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The Sierra Nevada elongated dome in the Betic hinterland (westernmost Mediterranean region) formed by polymetamorphic, non-melted rocks involving crustal thickening and subsequent exhumation via extensional denudation including both normal faulting and vertical ductile thinning. Core rocks record a clockwise P-T-t path with segments of quasi-isothermal decompression that do not cross the melting solidi. Doming was caused by the interference of two orthogonal sets of Miocene-Pliocene, large-scale open folds (trending roughly E-W and N-S) that warp both WSW-directed extensional detachments and the footwall regional foliation. N-S folds were generated by a rolling hinge mechanism while E-W folds formed due to shortening perpendicular to the direction of extension. Strike-slip faults striking subparallel to the direction of extension laterally bound the domes, adjoining highly extended domains to less extended blocks.

Using a three-dimensional model of the crustal structure of the Sierra Nevada elongated dome constrained by surface geological data, the relationships with present-day topography, and the deep crustal structure, this paper explores the role of crustal flow in the origin and evolution of the dome. Collectively, the crustal structure, the rheological considerations, and other geophysical data suggest the occurrence of flow channels at two levels: mid-crustal depths and the deep crust. Flow in the upper channel is closely related to the mode of footwall denudation by detachment unroofing. The flowing channel in the deep crust is probably induced by the NW-SE crustal thinning pattern inferred for the region, with a relatively thick crust at the NW, and is likely to be oblique to the direction of extension in the upper crust.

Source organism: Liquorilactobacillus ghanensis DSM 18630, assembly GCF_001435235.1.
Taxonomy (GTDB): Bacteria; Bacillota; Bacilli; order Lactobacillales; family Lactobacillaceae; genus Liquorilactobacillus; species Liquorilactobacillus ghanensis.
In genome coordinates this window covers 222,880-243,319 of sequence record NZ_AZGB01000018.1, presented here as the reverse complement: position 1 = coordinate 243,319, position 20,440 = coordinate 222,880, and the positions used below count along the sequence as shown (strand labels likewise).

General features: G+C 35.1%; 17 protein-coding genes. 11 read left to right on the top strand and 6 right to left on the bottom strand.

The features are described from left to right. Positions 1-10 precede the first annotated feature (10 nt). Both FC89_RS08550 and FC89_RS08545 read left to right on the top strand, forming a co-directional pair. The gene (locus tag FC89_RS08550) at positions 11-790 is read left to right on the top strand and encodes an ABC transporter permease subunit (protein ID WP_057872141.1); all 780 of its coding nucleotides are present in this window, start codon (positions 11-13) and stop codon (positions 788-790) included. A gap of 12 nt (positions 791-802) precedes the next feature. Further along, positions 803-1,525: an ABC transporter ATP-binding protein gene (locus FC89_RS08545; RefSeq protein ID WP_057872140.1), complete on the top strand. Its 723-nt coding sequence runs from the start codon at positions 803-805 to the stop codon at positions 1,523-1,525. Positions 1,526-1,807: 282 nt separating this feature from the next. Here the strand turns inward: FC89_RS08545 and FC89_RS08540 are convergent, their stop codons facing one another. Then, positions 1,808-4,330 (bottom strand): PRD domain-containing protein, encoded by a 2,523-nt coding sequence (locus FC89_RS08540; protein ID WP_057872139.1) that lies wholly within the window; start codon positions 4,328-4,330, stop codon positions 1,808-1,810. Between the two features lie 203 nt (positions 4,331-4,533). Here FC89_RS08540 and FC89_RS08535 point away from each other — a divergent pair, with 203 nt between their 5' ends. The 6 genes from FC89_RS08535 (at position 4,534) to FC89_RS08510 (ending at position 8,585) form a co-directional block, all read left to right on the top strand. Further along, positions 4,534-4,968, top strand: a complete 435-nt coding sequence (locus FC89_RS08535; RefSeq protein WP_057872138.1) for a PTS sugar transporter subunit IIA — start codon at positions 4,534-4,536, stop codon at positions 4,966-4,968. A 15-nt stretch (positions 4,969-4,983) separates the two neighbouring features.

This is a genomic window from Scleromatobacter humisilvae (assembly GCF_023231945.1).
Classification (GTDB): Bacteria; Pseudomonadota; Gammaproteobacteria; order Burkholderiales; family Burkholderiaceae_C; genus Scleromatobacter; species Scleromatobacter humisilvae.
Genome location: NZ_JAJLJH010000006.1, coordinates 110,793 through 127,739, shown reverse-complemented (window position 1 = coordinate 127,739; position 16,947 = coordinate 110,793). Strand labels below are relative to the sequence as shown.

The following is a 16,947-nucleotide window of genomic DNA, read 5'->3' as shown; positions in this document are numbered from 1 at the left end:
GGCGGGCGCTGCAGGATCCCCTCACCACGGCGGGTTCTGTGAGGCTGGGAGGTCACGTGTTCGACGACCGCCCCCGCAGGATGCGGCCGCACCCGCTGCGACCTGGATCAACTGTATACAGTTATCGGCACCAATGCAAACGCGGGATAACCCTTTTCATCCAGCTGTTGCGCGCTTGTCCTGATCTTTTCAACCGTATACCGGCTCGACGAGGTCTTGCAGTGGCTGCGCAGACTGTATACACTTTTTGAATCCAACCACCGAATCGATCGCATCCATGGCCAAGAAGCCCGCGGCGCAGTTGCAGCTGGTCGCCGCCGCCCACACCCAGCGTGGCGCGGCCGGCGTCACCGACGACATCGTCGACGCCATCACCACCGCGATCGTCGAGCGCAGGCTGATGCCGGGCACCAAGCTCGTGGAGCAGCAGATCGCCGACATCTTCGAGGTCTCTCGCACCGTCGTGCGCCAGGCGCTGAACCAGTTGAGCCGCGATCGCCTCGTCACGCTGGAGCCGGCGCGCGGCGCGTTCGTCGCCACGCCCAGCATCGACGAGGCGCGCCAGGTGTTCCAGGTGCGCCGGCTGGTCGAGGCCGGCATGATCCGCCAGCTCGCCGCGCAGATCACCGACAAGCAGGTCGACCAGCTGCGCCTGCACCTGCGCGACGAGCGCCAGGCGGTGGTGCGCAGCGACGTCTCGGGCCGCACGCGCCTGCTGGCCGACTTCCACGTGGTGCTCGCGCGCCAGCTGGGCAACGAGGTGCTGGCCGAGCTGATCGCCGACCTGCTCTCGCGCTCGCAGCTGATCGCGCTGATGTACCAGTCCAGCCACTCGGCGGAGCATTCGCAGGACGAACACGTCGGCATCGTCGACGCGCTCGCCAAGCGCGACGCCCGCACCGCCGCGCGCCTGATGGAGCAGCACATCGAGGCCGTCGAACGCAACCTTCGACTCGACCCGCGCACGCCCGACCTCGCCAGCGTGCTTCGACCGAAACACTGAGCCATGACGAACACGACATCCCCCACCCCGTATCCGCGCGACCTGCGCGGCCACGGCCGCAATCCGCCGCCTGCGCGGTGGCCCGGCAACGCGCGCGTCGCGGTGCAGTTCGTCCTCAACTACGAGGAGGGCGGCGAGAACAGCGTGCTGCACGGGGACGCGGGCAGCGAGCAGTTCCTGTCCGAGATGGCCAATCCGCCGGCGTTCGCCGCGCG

A geometric model assuming footwall deformation by subvertical simple shear examines the possible exhumation paths of the lower-plate rocks and the evolution of the dome core in the upper crust during extension. In this model, the dome width measured parallel to the direction of extension can be used to estimate the amount of horizontal extension, once the dip of the non-readjusted segment of the detachment is well constrained. Finally, we also discuss two interesting associated problems common in extensional tectonics; namely, (1) what causes mountain uplift in recently extended continental terrains? and (2) what holds up high mountain belts in these regions where the Moho is often subhorizontal? A rolling hinge model and simultaneous transverse shortening can explain the high values of extension, the orthogonal folding, and the high mountains in the Sierra Nevada elongated dome. Flow beneath the dome of a relatively low-velocity, highly conductive, and probably low-density crustal material can support the high topography.

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